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Disney bringing Avatar to Animal Kingdom at Walt Disney World

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Published: September 20, 2011 at 10:48 AM
Disney announced today that it has secured the theme park rights to James Cameron's Avatar - the number-one box office movie of all time - for a new land at Disney's Animal Kingdom.

Avatar
Art from James Cameron's Avatar, coming to Disney's Animal Kingdom in 2016.

Construction will begin by 2013 for the new land, which will include multiple rides and other experiences (figure some shopping and dining, at least). The debut is scheduled for 2016 - five years from now. That construction timeframe roughly matches that of Cars Land at Disney California Adventure, which had a similar budget to what Disney expects to spend on Avatar. Walt Disney Imagineering is in the design phase now, and James Cameron is working with Imagineering on the project.

With its huge reservoir of intellectual property, Disney usually doesn't look outside the company for themes to new attractions, especially now that Pixar is part of the Disney family. But Disney has secured outside contracts before, most notably for Star Wars and Indiana Jones. And don't forget that Hollywood Studios was originally the Disney-MGM Studios. Avatar earned more money than any other motion picture in history (not adjusted for inflation), but it's only been one movie so far. It's not the franchise of multiple films and books that Star Wars and Harry Potter represent.

Ah, yes, Harry Potter. File this with Fantasyland and Star Wars and we now see Disney's answers to Universal's Potter development. But will Avatar have the emotional connection with visitors that Potter has demonstrated? It seems weird to ask this of a Disney project, but - will it have the "magic"?

We'll be waiting to see what Imagineering develops. But for now? Wow, what potential.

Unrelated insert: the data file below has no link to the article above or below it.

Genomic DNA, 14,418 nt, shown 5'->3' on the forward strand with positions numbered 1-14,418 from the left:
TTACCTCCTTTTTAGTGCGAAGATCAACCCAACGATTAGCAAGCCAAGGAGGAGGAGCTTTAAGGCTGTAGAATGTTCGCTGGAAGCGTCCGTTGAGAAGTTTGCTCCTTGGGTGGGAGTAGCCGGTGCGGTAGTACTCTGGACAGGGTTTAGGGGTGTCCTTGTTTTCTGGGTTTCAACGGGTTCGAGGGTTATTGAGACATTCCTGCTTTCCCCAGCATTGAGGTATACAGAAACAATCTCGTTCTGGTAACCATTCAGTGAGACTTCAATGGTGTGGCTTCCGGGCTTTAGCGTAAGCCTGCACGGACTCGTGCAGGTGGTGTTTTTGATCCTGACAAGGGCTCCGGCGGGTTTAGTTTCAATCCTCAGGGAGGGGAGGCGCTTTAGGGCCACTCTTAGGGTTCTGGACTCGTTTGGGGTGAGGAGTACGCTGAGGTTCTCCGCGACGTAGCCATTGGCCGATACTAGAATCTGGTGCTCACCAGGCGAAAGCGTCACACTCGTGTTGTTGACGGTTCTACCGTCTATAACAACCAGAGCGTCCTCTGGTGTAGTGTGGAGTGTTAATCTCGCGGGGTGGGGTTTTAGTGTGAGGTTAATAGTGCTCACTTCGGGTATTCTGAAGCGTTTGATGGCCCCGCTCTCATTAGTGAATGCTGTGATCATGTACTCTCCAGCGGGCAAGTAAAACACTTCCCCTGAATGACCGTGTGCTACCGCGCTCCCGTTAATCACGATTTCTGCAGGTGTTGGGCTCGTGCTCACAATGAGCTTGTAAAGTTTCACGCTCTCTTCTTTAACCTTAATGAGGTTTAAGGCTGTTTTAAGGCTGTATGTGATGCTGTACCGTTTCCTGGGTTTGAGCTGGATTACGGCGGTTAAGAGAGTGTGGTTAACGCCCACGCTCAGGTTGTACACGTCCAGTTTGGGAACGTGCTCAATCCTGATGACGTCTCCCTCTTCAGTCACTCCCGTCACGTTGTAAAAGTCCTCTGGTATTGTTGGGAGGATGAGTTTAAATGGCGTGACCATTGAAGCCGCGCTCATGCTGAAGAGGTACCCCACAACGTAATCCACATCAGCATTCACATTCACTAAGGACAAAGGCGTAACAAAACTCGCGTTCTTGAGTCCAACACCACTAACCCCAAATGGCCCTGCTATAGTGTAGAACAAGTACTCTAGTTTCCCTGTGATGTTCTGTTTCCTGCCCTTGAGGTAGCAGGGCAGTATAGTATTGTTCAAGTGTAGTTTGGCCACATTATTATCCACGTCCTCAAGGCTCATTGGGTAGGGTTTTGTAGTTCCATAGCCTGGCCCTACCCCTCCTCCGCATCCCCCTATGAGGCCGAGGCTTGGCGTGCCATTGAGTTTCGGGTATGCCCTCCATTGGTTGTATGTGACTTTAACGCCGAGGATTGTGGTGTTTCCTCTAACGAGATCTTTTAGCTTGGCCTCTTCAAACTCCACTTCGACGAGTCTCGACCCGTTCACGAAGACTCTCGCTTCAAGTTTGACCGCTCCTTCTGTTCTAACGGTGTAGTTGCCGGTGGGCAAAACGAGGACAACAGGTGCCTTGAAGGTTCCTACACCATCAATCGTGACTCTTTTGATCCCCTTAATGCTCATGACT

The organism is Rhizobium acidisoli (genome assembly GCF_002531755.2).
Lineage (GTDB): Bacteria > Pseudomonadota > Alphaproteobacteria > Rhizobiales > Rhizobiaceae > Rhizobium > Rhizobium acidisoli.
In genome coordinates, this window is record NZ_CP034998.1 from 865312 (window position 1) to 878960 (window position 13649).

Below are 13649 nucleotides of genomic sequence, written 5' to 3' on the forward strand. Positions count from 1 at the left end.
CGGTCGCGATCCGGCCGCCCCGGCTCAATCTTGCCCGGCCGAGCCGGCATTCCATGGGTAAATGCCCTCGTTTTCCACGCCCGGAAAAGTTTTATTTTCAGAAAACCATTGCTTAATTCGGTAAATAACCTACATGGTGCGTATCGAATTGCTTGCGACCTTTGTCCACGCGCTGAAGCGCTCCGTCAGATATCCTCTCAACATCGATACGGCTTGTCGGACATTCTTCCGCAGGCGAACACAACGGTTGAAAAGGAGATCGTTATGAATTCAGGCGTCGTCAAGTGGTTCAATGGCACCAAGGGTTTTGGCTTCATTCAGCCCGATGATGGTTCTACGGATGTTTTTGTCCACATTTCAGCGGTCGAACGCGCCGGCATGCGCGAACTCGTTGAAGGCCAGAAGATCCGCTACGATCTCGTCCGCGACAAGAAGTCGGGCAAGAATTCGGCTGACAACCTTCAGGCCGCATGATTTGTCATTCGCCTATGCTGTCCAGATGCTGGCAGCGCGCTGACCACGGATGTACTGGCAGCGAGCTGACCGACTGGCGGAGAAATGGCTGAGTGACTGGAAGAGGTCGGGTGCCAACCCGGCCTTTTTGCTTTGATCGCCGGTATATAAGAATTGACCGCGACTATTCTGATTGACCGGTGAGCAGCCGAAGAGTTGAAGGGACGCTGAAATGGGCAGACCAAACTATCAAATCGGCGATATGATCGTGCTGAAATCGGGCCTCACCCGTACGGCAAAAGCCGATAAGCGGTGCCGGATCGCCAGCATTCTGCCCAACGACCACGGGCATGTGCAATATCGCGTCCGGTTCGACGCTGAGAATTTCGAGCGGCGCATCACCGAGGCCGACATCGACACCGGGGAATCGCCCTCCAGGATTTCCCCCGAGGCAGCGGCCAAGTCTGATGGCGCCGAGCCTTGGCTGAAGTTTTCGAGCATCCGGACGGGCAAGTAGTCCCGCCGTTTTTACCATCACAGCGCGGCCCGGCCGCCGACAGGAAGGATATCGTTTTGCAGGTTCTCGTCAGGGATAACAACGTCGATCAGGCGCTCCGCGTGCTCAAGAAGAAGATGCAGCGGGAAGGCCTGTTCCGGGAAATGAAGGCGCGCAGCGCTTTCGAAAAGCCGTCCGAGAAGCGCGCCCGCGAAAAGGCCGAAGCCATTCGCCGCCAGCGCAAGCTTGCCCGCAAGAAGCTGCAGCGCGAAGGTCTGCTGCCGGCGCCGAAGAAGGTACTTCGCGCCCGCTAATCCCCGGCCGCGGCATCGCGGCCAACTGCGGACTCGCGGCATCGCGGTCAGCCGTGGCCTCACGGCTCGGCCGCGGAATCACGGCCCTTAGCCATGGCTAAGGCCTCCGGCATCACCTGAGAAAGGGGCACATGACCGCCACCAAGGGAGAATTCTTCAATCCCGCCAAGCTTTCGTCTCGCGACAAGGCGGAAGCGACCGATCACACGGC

I'd love to hear your thoughts. What would you do with Disney's Avatar land?

Update: Disney CEO Bob Iger said that Avatar will be coming to other Disney parks after it debuts at Walt Disney World's Animal Kingdom. Where would it fit in Disneyland?

Update 2: Twitter followers have suggested that Middle Earth would have been a better get for Disney, as Lord of the Rings and the Hobbit have more dedicated fan bases and the franchise more storytelling potential. Let's throw that into the 'what do you think' mix for the comments.

Update 3: You know I love polls:

Readers' Opinions

From James Rao on September 20, 2011 at 11:05 AM
What a coup! Disney now has their "Harry Potter" killer. Time to dust off the old Beastly Kingdom plans...?

I can only imagine what WDI can do with the unique and immersive world of Cameron's Avatar. Start saving your pennies now... will probably see the results in about 2015 or 2016... (if the world is still around, of course!)

From 168.254.225.251 on September 20, 2011 at 10:54 AM
Huh? I thought Universal was getting the rights to Avatar to replace Terminator. I bet it'll fail.
From Jack Curley on September 20, 2011 at 10:57 AM
They should make everything in the land in 3D.
From Reid Loveland on September 20, 2011 at 11:05 AM
Avatar came out last year. Add to that the 3 or more years to design and build the ride. By the time it opens only the die-hard Avatar fans are going to really care.

I say, "Meh..." I'll ride it but won't wait in line for it (maybe it will have Fast Pass).

From James Rao on September 20, 2011 at 11:09 AM
FYI - there are at least two more films planned for the "Avatar Series".
From E Ticket on September 20, 2011 at 11:16 AM
Shrewd business, and full of creative possibilites. Crossing my fingers.
From Ashleigh Noad on September 20, 2011 at 11:23 AM